Nice, Weed Diagnostician, Department of Botany & Plant Pathology,
Flowering spurge (Euphorbia corollata L.)
can be found in several counties in the state of Indiana. It tends to
be found in dry soils. This specimen was found growing in
sandy soils in Northern Indiana. It is a native perennial
that can grow up to 3 feet tall. Stems are usually
unbranched until the top where they do branch in an umbrella- or
spoke-like pattern. Leaves are sessile (attached at the stem
without petioles), linear, oblong or oblong-spatulate, 0.8 to 1.6
inches long. Lower leaves are alternate, but are whorled
where the stem branches. Flowers are loosely clustered on
branched portion of plant and 0.25 to almost 0.5 inches wide. Flowers
have five white petal-like structures with green centers and can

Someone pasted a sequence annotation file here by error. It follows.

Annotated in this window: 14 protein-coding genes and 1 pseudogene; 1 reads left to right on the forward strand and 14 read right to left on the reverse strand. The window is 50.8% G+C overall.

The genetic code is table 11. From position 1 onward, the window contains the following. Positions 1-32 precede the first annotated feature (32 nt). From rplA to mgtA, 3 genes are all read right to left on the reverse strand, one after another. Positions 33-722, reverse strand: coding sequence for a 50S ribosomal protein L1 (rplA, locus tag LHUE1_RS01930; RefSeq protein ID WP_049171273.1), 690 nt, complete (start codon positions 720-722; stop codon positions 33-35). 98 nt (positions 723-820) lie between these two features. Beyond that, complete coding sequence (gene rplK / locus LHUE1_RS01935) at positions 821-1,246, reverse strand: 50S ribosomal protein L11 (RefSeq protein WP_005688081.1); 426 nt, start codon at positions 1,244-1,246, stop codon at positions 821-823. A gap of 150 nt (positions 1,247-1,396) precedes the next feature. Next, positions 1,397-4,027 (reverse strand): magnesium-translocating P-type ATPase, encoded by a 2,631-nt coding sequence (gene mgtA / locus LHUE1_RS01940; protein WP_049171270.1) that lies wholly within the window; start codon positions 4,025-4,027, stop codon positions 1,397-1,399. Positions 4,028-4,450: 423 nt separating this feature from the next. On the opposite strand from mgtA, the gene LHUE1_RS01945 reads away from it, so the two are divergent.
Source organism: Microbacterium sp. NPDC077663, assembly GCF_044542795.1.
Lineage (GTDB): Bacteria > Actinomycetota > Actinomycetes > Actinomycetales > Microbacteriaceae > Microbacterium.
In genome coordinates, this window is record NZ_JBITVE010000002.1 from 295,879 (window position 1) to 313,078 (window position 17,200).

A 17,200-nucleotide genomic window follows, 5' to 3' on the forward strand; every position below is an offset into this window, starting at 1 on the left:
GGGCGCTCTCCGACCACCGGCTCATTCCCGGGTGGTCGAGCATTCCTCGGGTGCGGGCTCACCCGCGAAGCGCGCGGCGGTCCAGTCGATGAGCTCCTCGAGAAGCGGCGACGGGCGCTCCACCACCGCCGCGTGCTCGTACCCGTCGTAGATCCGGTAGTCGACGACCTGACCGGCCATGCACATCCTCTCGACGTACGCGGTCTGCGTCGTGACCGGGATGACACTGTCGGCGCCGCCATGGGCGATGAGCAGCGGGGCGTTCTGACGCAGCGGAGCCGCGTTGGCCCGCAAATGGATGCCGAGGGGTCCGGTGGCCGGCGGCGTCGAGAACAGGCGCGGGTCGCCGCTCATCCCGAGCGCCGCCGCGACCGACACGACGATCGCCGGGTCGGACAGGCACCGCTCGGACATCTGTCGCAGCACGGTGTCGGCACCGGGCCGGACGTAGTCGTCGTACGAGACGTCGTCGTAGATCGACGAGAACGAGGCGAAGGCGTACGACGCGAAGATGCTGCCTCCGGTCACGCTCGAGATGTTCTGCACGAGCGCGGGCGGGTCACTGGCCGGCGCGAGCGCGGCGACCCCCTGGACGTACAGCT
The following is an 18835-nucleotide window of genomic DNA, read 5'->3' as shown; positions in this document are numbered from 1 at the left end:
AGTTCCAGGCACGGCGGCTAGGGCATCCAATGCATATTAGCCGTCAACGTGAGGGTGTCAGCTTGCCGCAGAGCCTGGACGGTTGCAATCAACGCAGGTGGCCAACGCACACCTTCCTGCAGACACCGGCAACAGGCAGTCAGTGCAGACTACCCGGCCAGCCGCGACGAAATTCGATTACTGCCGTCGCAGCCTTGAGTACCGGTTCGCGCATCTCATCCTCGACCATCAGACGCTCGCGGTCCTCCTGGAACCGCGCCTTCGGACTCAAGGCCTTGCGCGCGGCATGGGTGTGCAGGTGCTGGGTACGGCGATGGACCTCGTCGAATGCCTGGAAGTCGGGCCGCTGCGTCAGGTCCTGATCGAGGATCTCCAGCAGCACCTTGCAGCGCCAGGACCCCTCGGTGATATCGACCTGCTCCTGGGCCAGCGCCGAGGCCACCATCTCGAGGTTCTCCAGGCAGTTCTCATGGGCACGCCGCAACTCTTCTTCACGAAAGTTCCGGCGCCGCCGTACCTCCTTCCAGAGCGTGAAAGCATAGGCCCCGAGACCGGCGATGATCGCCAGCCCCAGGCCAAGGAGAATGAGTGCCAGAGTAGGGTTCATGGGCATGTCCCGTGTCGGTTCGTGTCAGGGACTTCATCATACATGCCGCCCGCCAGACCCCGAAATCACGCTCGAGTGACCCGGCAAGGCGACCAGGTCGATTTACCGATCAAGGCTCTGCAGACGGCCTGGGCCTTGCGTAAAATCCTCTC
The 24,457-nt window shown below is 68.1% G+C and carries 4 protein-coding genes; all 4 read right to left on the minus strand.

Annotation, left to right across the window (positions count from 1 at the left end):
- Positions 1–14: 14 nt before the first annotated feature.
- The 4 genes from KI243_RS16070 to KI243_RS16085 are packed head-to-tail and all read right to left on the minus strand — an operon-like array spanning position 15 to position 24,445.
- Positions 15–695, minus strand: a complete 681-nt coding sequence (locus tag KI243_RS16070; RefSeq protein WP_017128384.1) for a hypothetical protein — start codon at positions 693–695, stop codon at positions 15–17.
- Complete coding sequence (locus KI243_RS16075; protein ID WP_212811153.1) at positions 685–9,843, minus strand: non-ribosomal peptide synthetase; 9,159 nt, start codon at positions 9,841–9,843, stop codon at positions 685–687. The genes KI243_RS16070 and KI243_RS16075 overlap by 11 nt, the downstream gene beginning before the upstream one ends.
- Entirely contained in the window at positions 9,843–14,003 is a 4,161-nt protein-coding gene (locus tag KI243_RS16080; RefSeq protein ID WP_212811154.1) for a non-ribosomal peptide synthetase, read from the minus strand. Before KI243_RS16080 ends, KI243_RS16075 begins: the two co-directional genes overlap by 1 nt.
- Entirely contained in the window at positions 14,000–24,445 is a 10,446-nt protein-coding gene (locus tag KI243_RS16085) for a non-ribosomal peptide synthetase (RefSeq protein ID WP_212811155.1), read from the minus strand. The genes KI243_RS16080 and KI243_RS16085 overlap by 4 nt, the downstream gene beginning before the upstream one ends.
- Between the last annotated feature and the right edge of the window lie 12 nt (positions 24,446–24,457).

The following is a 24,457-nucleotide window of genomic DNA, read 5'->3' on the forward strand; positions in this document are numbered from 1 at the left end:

bloom most the summer long.
Like many spurges, these plants are considered
contain a white latex sap that when the plant
is damaged will exude from the plant. This sap can irritate the skin, eyes and
digestive tract causing stomach upset and diarrhea if ingested. The
toxic substances are phorbol esters.
Flowering spurge is not typically
considered a weed. In
the case where I was introduced to flowering spurge it was a little
troublesome because it was in fairly high numbers in an area that
was to be converted into a pasture. Control of flowering
spurge is not a common issue so information regarding its control
1. N. Britton and A. Brown. 1970. “An
Illustrated Flora of the Northern United States and Canada.” Vol.
II. Second ed. Dover Publications, INC. New York. p
2. J.W. McCain, R.J. Goetz and T.N. Jordan. 1985. “Indiana
Plants Poisonous to Livestock and Pets.” Cooperative
Extension Service, Purdue University. WS-9. p 77.
3. Plants Poisonous to Livestock. Euphorbia spp. Cornell